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Hi guys this question may look to be very silly. But still i have to know the answers for this

public void onCreate(Bundle paramBundle)

    while (true)
      Toast.makeText(this, "GPS Tracker running in the background", 0).show();

in the above code is there any change for the toast to be shown. To my knowledge i dont thing it so. But i saw such a code being created when i view the .class file using jd-gui-0.3.3.linux.i686. Can anybody clarify it down.

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up vote 4 down vote accepted

Statements that are after a return have a well defined name, in Java. Such statements are "Unreachable Code". It is impossible for code (that is in the same scope as the return in question) to execute after a return executes with one exception; code in a finally block will execute. Here is an example:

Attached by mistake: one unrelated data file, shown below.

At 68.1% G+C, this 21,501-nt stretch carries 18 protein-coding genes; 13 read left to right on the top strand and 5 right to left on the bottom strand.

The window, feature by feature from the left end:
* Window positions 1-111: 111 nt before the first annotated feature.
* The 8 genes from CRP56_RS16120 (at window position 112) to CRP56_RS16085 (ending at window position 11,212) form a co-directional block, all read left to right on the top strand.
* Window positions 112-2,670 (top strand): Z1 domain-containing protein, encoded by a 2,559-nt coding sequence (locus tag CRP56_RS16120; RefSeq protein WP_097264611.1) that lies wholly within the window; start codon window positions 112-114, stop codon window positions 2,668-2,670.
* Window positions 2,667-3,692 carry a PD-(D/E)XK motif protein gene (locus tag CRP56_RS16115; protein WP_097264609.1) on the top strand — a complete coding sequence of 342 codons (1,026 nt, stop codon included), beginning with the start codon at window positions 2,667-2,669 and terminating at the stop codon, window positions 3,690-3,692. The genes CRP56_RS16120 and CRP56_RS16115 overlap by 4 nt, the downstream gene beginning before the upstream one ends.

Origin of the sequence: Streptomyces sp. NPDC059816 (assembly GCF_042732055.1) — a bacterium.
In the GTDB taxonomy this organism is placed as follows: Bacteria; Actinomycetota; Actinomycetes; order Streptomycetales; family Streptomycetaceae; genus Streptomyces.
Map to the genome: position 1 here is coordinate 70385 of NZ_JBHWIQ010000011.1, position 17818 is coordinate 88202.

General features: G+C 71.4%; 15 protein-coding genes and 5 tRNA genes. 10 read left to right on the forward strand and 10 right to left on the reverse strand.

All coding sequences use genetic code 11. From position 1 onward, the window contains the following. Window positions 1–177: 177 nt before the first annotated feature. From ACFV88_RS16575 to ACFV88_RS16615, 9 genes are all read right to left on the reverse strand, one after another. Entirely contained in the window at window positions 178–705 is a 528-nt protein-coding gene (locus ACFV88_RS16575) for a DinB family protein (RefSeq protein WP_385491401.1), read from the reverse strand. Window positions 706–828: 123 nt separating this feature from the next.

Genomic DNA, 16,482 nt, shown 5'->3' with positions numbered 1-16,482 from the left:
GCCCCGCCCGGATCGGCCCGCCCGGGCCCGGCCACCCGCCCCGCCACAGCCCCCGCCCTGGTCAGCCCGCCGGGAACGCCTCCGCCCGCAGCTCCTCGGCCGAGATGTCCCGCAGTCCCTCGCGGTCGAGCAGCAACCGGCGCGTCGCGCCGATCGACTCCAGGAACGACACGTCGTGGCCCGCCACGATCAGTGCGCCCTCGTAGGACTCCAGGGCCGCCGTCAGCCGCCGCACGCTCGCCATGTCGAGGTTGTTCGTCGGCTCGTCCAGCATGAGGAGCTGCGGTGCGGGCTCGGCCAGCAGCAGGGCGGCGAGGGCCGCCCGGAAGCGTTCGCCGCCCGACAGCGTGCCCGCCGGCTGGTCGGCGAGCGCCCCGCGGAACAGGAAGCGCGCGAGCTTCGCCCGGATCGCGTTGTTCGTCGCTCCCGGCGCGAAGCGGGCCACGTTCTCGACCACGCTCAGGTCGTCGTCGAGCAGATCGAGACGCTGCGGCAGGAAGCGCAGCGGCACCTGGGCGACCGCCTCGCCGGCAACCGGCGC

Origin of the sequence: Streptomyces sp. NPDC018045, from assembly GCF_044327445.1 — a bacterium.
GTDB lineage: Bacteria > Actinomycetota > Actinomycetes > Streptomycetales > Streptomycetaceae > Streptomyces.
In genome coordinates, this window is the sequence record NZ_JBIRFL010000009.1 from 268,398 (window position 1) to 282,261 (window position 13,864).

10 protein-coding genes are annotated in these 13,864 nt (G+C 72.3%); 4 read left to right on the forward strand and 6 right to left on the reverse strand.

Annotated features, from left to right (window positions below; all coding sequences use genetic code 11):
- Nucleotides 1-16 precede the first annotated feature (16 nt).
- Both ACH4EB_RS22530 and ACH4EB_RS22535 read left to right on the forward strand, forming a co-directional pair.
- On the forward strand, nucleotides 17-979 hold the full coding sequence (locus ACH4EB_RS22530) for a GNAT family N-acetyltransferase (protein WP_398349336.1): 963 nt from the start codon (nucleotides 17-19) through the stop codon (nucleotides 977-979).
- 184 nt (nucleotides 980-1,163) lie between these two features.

String schmarr;
  ... blah
  System.out.println("OMG!  Schmarr: " + schmarr); // This is unreachable.
  System.out.println("Not so OMG.  code in a finally will execute");
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+1 for not forgetting the finally block – Heiko Rupp Apr 21 '11 at 12:17
Yes guys tats correct but the reason for this question is i so such a code when i view a class file using the jd-gui(Tool to Convert .class files to .java files). – Dinash Apr 21 '11 at 12:21
you are not seeing what you think you are seeing. In my, limited, experience, java decompilers dont seem to handle try catch blocks very well (this includes finally blocks). If you decompiled code and see what you describe in your question, then it seems likely that the code "after" the return is in either a catch or a finally block. – DwB Apr 21 '11 at 12:23
yes DwB wat you have told is some what correct i converted the same .class file with another decompiler and found the else statement and the adjacent lines are wrapped by a while(true) followed by a return statements. Thanks Guys.. – Dinash Apr 21 '11 at 12:29

No, the return statement will give back control back to the calling method.

Many IDEs will flag the Toast as unreachable statement.

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